After her dad died, in 2012, whenever Sara asked her mother, Joan, about her finances, she would get the brush-off with: “Oh, I’m OK, honey. Don’t worry, I’m getting along just fine.” It is not a rarity for aging parents to conceal what they don’t want you to know. Of course, if you were co-managing the checkbook and financials as they age in place, you would know.
Sara visited her mother one Saturday afternoon. Sitting on the antique mahogany desk in the family study was a manila folder marked, “New Recipes.” Mom had lots of recipes, so it wasn’t a big deal. Sara was curious, so she opened it up while Mom was busy in the kitchen.
What she found was not the recipes for meatballs and marinara sauce. It was more like a series of ideas and random thoughts with pencil cross outs and rewrites. Sara was looking at changes to Joan’s Will, stipulating who would get what when she passed away. “What on earth is this all about?” Sara asked herself.
Mom and Dad had their Wills done in 2001. “So, Mom is updating her Will, years after Daddy died, and is not saying a word about it?” Sara thought to herself. And that’s when she saw it. “What? She is changing my inheritance?” Sara bristled at the mere thought of Mom having either planned or already done a codicil to the original Will, and now this?
There are lessons learned about being primed for the inevitable satisfaction of receiving an inheritance, and the inevitable unpreparedness of major disappointment of not receiving an inheritance, (or all of it) and you typically learn from the “school of hard knocks.”
Joan once told Sara, and her brothers, Edward and Jonathan, that each would inherit one-third of the family’s country-style estate and property with their children as successors.
Sara was understandably stunned when she read Mom’s notes: “To Sara: Six pieces of my cherished Tiffany jewelry and an amount of cash to be determined.” Sara wrestled with either telling her mother what she found, telling her brothers what she found, or waiting until her mother brought it up with all three kids.
Let It Go
Perhaps, this is the best advice – but be prepared. Don’t rule out that both parents have definitive reasons for wording their Wills – as you will have with yours – and as Mom has with her amended Will. Understand that it may not always appear (or be) fair.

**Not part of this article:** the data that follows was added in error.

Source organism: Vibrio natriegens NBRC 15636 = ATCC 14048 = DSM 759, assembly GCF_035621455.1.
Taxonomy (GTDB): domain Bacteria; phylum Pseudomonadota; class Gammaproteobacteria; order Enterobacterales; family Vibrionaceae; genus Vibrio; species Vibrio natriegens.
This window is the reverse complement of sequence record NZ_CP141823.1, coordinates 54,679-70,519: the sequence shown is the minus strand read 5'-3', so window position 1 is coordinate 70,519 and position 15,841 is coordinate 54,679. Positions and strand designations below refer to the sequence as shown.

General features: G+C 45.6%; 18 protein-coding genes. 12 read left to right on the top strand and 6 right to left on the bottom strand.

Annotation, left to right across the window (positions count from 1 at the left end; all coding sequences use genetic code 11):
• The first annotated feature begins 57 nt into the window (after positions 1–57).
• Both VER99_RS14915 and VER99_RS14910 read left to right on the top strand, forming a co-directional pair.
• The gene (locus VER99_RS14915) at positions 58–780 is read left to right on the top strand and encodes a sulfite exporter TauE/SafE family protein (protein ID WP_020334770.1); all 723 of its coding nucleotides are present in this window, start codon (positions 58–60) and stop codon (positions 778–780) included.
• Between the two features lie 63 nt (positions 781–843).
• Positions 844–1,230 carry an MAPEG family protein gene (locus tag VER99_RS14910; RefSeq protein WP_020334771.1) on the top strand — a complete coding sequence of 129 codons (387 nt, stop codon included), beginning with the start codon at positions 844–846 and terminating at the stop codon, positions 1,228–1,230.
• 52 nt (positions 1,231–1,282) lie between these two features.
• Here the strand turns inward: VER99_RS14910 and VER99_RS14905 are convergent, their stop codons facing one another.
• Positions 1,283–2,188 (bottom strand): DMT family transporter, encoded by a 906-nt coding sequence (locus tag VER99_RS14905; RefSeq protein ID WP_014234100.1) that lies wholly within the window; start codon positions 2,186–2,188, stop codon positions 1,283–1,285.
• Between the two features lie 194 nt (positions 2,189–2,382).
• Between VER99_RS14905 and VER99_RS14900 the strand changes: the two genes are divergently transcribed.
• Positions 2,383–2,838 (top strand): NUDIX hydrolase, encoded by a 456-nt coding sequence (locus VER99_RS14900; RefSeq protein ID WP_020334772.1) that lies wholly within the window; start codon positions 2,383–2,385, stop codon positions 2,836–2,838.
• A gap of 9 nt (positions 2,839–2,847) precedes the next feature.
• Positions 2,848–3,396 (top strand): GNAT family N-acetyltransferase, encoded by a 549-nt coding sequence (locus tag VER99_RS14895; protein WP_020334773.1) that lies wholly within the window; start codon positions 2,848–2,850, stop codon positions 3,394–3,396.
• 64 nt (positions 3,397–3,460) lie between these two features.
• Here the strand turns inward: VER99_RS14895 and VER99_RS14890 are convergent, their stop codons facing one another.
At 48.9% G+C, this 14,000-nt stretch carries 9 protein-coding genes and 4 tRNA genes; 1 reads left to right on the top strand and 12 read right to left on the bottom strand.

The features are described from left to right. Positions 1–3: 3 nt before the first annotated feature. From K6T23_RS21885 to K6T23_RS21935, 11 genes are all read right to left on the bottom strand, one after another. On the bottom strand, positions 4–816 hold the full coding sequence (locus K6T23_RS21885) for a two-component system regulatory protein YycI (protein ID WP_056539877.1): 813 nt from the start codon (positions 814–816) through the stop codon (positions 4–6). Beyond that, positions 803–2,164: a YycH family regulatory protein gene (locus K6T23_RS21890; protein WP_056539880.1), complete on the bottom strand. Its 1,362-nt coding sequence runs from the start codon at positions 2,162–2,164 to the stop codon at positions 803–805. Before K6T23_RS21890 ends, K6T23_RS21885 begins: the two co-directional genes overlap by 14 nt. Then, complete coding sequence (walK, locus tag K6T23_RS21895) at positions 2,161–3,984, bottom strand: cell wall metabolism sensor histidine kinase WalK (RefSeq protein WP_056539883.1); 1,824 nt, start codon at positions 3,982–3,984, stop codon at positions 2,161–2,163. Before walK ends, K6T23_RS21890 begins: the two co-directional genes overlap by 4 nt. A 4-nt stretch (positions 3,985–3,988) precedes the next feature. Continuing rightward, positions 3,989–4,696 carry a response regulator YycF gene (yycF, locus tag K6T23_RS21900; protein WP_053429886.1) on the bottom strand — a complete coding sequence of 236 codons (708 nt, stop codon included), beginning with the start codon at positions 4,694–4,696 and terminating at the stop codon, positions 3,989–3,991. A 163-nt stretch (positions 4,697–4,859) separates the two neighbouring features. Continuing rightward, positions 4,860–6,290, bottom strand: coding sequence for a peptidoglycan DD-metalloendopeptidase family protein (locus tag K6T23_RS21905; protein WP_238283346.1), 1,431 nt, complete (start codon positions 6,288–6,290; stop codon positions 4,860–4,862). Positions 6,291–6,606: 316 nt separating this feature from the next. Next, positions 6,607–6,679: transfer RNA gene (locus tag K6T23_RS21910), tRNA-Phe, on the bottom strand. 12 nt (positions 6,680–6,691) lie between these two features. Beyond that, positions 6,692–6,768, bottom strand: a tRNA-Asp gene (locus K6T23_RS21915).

Joan’s husband, Philip, was 10 years older, and when he got sick, he required round-the-clock home care. Joan hired a home health aide for 44 hours per week year-round. Typically, these costs average $52,624. In the last five years of his life, Philip had dementia. It is not unusual for these costs to total more than $287,000.
When parents face life-changing events, they must make life-changing decisions. Granted, their actions may jeopardize inheritances. Whether they incurred additional medical costs, payments due on large debts, investments not performing as well as expected, or something you might never know about or even expect, just know it’s their reason – and now it’s her reason – and, like Sara, you have to respect the outcome and be thankful for what you are receiving.
“Expect Nothing and You’ll Never be Disappointed”
That’s exactly what Philip used to say. In his Will, he left everything to Joan, except for $5,000 per child paid upon his death. Both Wills, however, stipulated that the family home, its property, and accompanying items were to go to “the children and their children” upon the last (parental) survivor’s death.
Clearly, Mom and Dad’s wishes were to allow the family home and expansive property to be shared, to pass freely through the generations, and for all to enjoy in the years to come.
With that in mind, Joan decided to remove Sara, 45, unmarried and without children, from this part of the Will. Both Edward and Jonathan are married with five small children between them.
Was Joan coerced into making these changes? It’s doubtful. Are Mom’s cognitive skills still sharp? Is she forgetful? Is her attorney someone you know, or know of, with a respectable reputation? These are appropriate considerations in similar situations.
Thankfully, Sara and Joan have always gotten along over the years so they talked it out. Mom had to make a difficult decision – one that ruffled Sara’s feathers – but she did not cut her out of the will. There was talk about Sara moving in with Joan and taking care of her and the house, if it was agreeable to Edward, Jonathan, and their wives.
Most times, there is a reasonable solution or compromise to be had. If you have questions or concerns about inheritance, inheritance taxes in the state you receive it, or anything else, contact us at Hefren-Tillotson today. We have knowledgeable and experienced people working in this area who can provide you with the answers you are looking for.